Authors: Cumming-Potvin, D; Wesseloo, J; Jacobsz, SW; Kearsley, E

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Cumming-Potvin, D, Wesseloo, J, Jacobsz, SW & Kearsley, E 2018, 'A re-evaluation of the conceptual model of caving mechanics', in Y Potvin & J Jakubec (eds), Proceedings of the Fourth International Symposium on Block and Sublevel Caving, Australian Centre for Geomechanics, Perth, pp. 179-190.

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Abstract:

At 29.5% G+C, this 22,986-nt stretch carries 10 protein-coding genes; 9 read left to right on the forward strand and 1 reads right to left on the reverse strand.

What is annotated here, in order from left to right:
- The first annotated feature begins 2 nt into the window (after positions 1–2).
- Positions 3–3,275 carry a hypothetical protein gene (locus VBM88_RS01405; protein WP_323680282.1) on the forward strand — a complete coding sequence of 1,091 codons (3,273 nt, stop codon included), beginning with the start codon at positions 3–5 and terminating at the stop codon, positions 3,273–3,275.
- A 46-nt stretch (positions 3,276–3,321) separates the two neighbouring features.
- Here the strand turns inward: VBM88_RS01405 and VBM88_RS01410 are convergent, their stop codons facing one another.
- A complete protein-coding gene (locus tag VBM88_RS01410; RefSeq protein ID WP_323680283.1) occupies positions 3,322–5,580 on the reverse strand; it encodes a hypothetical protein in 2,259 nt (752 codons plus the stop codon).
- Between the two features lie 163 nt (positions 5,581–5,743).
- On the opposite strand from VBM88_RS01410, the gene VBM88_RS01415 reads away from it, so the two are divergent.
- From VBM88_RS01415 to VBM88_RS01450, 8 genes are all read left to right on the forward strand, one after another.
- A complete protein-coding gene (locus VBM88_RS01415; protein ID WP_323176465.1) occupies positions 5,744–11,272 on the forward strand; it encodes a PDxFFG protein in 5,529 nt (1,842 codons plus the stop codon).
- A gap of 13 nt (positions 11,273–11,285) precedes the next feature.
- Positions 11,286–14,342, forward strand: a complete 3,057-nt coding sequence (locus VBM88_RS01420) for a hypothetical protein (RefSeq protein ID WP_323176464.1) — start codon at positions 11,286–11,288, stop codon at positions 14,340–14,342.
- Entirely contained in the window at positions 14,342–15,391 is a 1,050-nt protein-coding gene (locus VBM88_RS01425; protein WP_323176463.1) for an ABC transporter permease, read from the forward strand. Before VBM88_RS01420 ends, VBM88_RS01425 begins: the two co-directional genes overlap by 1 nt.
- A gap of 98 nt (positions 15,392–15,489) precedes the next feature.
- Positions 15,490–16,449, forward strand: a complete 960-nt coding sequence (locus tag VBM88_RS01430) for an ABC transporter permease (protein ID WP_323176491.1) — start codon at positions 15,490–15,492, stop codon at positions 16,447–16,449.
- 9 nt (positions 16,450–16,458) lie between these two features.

The Duplancic conceptual model is the industry accepted model of caving and is the framework within which most results from numerical modelling and cave monitoring are interpreted. The Duplancic conceptual model implies that the damage ahead of the cave back decreases continuously with increasing distance from the cave surface. Evidence from a variety of sources indicates that this may not always be the case and that a discontinuous damage profile may be present. Cumming-Potvin et al. (2016b) describes a physical modelling program which was undertaken to investigate the fracturing and propagation of the cave. The results of these centrifuge tests showed that caving could occur via a series of fractures oriented parallel to the cave surface and that the cave back progressed vertically via ‘jumps’ to the next successive parallel fracture. In Cumming-Potvin et al. (2016a), this caving mechanism was termed ‘fracture banding’. Multiple examples of a similar mechanism of failure were observed in literature. In addition, the patterns in microseismic event location indicate that fracture banding could be occurring in currently operating caving mines. This paper examines evidence from a number of sources in the field of caving mechanics and presents an extended conceptual model of caving. The new model is able to account for the mechanism of fracture banding, along with the continuous style of failure from the Duplancic conceptual model. There are still many unknowns about the fracture banding mechanism and propagation of caves. These include the specific conditions under which the caving mechanism changes and whether the mechanisms lie on a continuum, or if there is a sharp, sudden change. Two conceptual models are presented: one which includes only that which is known about the mechanisms of cave propagation and one which speculates upon the factors involved and the underlying origins of the fractures. Keywords: fracture banding, cave mining, physical modelling, cave monitoring, seismicity, centrifuge

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